For readers familiar with Synod’s recent decision on the Human Sexuality Report, the first of these examples will be unexpected. Recently Jes and I visited a Christian Reformed Church that we hadn’t previously attended—and won’t attend in the future. We were stunned. In contrast with every other CRC sermon we’d ever heard, ranging from those that were broadly welcoming of gender and sexual difference to those that were tepidly oblique about their opposition, the sermon we heard at this church distinguished itself in its pettiness and cruelty. I don’t use those words lightly. The sermon felt less like an exegesis of scripture than an anti-abortion and anti-queer rant lifted straight from Tucker Carlson or Laura Ingraham. Explicit in the pastor’s message was the assumption that bodies that don’t conform to the conventional teachings of the church on gender and sexuality are sinful. Implicit was the further confidence that such bodies don’t exist in the first place—or anyway don’t exist anywhere within the four walls of the church’s sanctuary.
Compare this sermon, then, to Synod. There the overwhelming emotion was, if the delegates are to be believed, lament—lament, but also an overriding desire for clarity. Delegates lamented division. They lamented the suffering of queer Christians. In just about every way, the proceedings of Synod cut a perfect, respectable contrast to the bigotry Jes and I heard from the pulpit at this other church. Yet in the end just how different are they?
My wager: not that different. While delegates of the denomination might be inclined to condemn this CRC pastor for how he expressed his theology, the decision they ratified nevertheless makes space for him to continue saying exactly the same thing. It’s a problem, the denomination has effectively argued, of tone, not of substance. Or to put it differently: it’s the difference between jerking off and masturbating. Meanwhile, according to Synod, professing queer Christians and allies do not merit the same forbearance. Per the denomination’s decision, affirming queer sexualities and relationships is now, theologically and in the name of so-called clarity, beyond the pale. It’s out of the question.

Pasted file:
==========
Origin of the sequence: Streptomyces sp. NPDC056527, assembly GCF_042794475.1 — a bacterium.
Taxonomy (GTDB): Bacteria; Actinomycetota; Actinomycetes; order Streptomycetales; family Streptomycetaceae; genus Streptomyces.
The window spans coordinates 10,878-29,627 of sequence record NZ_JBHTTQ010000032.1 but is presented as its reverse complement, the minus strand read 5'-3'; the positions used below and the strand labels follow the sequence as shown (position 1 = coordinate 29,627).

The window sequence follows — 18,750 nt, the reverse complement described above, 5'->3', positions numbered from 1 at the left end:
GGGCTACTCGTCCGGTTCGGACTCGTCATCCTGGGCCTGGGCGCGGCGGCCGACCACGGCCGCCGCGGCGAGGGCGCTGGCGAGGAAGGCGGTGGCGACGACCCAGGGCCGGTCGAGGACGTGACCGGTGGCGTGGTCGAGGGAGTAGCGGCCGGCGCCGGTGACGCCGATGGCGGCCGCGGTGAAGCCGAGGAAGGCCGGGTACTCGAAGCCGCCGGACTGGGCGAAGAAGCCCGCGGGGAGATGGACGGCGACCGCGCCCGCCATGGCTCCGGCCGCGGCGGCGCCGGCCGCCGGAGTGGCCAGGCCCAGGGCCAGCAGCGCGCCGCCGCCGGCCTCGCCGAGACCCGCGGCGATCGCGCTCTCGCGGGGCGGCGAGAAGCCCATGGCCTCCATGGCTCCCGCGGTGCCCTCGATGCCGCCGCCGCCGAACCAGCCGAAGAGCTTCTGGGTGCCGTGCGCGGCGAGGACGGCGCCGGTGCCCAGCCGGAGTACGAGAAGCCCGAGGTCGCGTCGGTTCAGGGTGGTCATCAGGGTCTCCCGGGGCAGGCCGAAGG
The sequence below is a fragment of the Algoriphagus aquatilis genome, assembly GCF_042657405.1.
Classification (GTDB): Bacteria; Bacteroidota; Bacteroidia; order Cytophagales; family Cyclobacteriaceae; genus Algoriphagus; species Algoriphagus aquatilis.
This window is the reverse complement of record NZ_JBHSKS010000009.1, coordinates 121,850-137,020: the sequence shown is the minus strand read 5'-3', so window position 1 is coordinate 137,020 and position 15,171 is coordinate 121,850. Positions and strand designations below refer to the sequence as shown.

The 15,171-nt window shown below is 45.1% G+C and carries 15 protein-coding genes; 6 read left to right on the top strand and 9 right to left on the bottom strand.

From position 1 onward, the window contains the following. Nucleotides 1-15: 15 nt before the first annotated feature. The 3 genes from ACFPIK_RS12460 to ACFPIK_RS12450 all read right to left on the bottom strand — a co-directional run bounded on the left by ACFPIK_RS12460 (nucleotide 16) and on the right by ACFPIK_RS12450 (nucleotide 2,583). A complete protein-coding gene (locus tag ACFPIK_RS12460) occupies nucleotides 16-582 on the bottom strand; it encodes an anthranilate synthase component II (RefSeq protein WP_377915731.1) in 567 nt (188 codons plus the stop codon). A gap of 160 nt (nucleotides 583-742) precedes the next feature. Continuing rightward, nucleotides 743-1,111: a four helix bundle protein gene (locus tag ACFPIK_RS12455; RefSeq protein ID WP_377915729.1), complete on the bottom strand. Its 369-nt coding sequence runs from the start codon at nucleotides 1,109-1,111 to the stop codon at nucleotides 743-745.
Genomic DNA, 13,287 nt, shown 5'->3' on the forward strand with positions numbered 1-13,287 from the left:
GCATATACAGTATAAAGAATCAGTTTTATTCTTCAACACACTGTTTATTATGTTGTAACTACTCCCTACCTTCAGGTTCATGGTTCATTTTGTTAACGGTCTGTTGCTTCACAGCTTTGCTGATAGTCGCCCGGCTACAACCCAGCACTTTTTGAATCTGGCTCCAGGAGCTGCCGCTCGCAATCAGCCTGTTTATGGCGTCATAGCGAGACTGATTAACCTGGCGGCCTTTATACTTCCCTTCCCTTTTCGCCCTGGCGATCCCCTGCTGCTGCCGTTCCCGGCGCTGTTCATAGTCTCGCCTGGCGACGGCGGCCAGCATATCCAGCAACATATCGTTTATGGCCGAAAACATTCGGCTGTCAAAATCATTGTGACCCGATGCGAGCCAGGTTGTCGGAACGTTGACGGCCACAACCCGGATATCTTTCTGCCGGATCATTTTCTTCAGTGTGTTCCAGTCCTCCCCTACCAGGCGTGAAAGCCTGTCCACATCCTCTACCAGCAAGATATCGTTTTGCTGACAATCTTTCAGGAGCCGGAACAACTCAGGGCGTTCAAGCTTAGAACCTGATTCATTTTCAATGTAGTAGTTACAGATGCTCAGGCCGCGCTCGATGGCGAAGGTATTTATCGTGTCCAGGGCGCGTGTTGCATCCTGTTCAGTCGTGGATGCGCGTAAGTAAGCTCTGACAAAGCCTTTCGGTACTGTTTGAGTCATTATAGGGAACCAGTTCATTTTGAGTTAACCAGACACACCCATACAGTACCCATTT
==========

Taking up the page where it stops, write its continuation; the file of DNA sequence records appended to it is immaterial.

Or is it? Indeed, as much as the denomination has tried to shutter conversation about human sexuality, the disjuncture between received theological vocabularies and embodied experience—the fact, in other words, that it’s been four years since the post calvin’s last “sex and the church” theme and writers are still italicizing the same frustrations and complaints—gives me a modicum of hope. The denomination would like for things to be settled. It would like its decision to be final. What I see on the post calvin, however, and what I see in conversation with friends suggest anything but.
Ben DeVries (’15) graduated with degrees in literature and writing. He and his wife Jes, a fellow Calvin grad, live in Champaign, Illinois, where Ben is looking to add some letters behind his name. On the academic off-seasons, he reads fantasy and works as a glorified “go-fer” at the Champaign Park District. He’s been known to make a mean deep-dish pizza.